Weekly Roundup: Smoke ‘Em If You’ve Got ‘Em Edition

I just found an old DVD with about 2,700 photos I took between 2001 and 2006. It’s been fascinating going through them — mostly because it shows how different my life was more than a decade ago. No kid, very few limits on my spending, and not much direction in life other than buying cars and clothes. Hmm. Maybe nothing’s changed at all. I don’t know.

This shot is me doing a brake-torque on my old friend Berg’s 300SEL 6.3, some time in 2005. It’s particularly relevant because Berg and I just collaborated on a new article for Hagerty Magazine this past Thursday. If you like classic American luxury sedans, or if you’re interested in the very best this country can make right now in 2017, it will reward your attention.

In the meantime, let’s check out this week’s contributions, including two print pieces for R&T that just went online.


For R&T Web, I wrote about five ways to improve modern cars on the cheap. We also had two print-only pieces from last month’s issue released: 1989 was the Year Of The Japanese Car and a review of the Alfa Romeo Giulia Ti.

At TTAC, I discussed the perceived need for AWD, the link between credit rating and idiocy, as well as your loopiest search-engine questions.

Oh, and here’s a bonus photo from those carefree days: $155,000 worth of Volkswagens in one driveway.

15 Replies to “Weekly Roundup: Smoke ‘Em If You’ve Got ‘Em Edition”

    • Jack BaruthJack Baruth Post author

      Yeah — they even worked most of the time!

      I should grab one of those actuator arms from a junkyard.

      Reply
  1. tmkreutzer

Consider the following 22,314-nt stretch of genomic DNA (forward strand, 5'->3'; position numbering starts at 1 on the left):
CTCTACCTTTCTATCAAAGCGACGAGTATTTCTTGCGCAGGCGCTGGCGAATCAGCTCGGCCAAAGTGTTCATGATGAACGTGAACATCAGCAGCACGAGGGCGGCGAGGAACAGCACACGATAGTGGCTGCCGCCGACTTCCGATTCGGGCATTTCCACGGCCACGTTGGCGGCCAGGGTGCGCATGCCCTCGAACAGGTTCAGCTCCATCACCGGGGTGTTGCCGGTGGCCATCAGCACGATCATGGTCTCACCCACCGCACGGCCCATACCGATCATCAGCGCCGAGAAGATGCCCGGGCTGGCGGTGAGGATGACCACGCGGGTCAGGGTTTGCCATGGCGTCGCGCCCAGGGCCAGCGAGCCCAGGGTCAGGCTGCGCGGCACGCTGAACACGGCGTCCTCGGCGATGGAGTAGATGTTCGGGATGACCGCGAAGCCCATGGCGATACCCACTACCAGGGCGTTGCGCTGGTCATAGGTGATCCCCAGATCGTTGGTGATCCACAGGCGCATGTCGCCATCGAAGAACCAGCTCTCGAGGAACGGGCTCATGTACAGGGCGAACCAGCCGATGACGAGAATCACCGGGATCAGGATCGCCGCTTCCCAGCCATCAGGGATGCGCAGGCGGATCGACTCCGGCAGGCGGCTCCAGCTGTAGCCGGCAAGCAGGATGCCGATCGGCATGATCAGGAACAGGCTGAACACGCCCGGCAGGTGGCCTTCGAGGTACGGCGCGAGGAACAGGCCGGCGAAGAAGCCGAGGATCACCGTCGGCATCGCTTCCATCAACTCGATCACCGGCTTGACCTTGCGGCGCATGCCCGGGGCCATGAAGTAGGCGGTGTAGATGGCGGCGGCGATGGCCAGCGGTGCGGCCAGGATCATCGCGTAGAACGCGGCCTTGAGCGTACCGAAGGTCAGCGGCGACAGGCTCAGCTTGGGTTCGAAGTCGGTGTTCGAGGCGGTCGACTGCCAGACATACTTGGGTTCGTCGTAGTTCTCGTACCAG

Really enjoyed the article on credit idiocy. That hit really close to home.

    I was out at a recycle shop yesterday looking over piles and piles of “old” electronic equipment when it struck me just how much of that crap I had purchased, used for a few years and then discarded. Probably tens of thousands of dollars in VCRs, laser discs, assorted bits of mid-to-low end audio equipment and other electronic doodads. Then I found a box of 500yen SLR camera bodies – old Nikons, Canons and Pentax – and realized that I have two in a box here in the closet, each one costing several hundred dollars (plus lenses) now just sitting there in the dark gathering dust. My God, I have just wasted so much money over the years – just pissed it all away with no thought for the future…

    I feel like I am just about finished with rampant consumerism. I’ve always been a sucker for a slick ad campaign, always been driven for the next new and shiny object, but these days when I look at the new cars on the lot there just isn’t anything that appeals to me at all. Once I get back to the world I’m probably gonna end up in a plain old Impala limited or something as equally stolid and bland. The best part is, I’m going to like it.

    Reply
    • -Nate-Nate

      Hi Tom ;

      Nikon F and a new 6 cylinder 1/2 ton pickup….

      I gave my Son my old Nikon F when he went to the 9th grade and decided to work for the yearbook all four years ~ turned out he was a very good photographer (I suck) and also people were offering him $3,000.00 + for my old Nikon ! .

      I still have my $10 Radioshack AM/Police (VHF) pocket radio I bought in……1970 (?) it works fine but uses those crappy fast to die 9 volt batteries .